The Journey by Mary Oliver

The Journey by Mary Oliver

The Journey by Mary Oliver

No one would know better than Daniel Eugene “Rudy” Ruettiger about acting for oneself and facing the truth. Rudy harboured a dream to play for the Notre Dame Fighting Irish football team, despite being merely 5’6″ and 165 pounds – an undersized player, and lacking the grades – because he was dyslexic – and also lacking the money necessary to attend Notre Dame. He prepared to settle down with a job at a local steel mill like his father, but when his best friend Pete was killed in an explosion at the mill, Rudy decided to follow his dream of attending Notre Dame and playing for the Fighting Irish.

He went on to fulfill his dream to attend Notre Dame and to play for the Fighting Irish at home as defensive end against Georgia Tech on November 8, 1975, in his final senior season; achieving all these despite being constantly mocked at, disbelief from even people who are closest to him – his family, and numerous rejection from Notre Dame. Not only had Rudy achieved his dreams, he had also gone on to achieve the dreams of his father and to inspire the people around him.

Haven’t we received countless advice from family and friends when we voiced out what we want to do? That we cannot do this or do that. No doubt they meant well and yet these well-meaning advice can kill our dreams even before we start. After all the wet blankets being thrown at us, we were somehow convinced, “Yes, I think they are right, I could’t do it. It wouldn’t work.” As much as we should not be overly stubborn and persistent towards the pursue of our dreams, we must at times be prepared to stand up and believe in our dreams.

In the pursue of our dreams, we must be mentally prepared to go on the journey alone sometimes. To have someone walking with us will be a bonus. We must be determined to do the only thing we could do – determined to save the only life we could save.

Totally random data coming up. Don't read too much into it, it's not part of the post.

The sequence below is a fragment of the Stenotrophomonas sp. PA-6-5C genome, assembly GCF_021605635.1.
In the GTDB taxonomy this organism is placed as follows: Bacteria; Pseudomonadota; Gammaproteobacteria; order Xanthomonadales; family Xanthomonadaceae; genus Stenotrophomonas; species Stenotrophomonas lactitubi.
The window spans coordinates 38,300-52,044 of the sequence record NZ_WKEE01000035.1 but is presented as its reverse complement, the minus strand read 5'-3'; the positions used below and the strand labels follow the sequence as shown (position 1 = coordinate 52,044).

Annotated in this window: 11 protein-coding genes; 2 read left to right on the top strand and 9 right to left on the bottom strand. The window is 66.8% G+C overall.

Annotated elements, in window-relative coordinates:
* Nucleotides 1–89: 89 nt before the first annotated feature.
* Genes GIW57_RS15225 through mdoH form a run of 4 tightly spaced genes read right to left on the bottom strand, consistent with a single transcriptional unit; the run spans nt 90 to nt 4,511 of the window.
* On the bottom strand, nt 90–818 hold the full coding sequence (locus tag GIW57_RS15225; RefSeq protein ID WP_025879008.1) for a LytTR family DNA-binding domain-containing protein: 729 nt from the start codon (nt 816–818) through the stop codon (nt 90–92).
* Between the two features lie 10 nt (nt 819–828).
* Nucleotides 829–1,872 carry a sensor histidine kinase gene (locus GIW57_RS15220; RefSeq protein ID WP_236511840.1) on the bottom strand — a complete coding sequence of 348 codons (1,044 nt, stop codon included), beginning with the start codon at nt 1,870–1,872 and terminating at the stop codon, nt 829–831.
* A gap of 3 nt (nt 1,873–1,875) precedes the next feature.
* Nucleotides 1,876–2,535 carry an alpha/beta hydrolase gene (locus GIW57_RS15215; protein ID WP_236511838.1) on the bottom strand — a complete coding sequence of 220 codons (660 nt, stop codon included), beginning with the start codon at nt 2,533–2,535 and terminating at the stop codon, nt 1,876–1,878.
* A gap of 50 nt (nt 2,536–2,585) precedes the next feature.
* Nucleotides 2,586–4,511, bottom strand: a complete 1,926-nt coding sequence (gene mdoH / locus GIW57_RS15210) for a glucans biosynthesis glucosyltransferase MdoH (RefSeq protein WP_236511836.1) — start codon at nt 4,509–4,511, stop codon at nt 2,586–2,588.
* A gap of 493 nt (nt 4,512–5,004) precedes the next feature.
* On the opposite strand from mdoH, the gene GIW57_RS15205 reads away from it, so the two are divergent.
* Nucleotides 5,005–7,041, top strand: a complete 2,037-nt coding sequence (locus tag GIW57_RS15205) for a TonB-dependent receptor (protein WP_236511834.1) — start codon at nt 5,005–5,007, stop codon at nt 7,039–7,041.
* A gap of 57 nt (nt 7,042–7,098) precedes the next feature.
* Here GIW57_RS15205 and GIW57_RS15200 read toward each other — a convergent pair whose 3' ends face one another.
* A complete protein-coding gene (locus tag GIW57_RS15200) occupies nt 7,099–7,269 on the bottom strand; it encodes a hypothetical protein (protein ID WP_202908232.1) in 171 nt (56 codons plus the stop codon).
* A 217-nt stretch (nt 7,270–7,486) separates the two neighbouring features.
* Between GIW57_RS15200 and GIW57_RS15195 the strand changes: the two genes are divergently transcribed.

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Journey by Mary Oliver

One day you finally knew
what you had to do, and began,
though the voices around you
kept shouting
their bad advice ?
though the whole house
began to tremble
and you felt the old tug
at your ankles.
?Mend my life!?
each voice cried.
But you didn?t stop.
You knew what you had to do,
though the wind pried
with its stiff fingers
at the very foundations,
though their melancholy
was terrible.
It was already late
enough, and a wild night,
and the road full of fallen
branches and stones.
But little by little,
as you left their voices behind,
the stars began to burn
through the sheets of clouds,
and there was a new voice
which you slowly
recognized as your own,
that kept you company
as you strode deeper and deeper
into the world,
determined to do
the only thing you could do ?
determined to save
the only life you could save.

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Photo Credit: Unsplash

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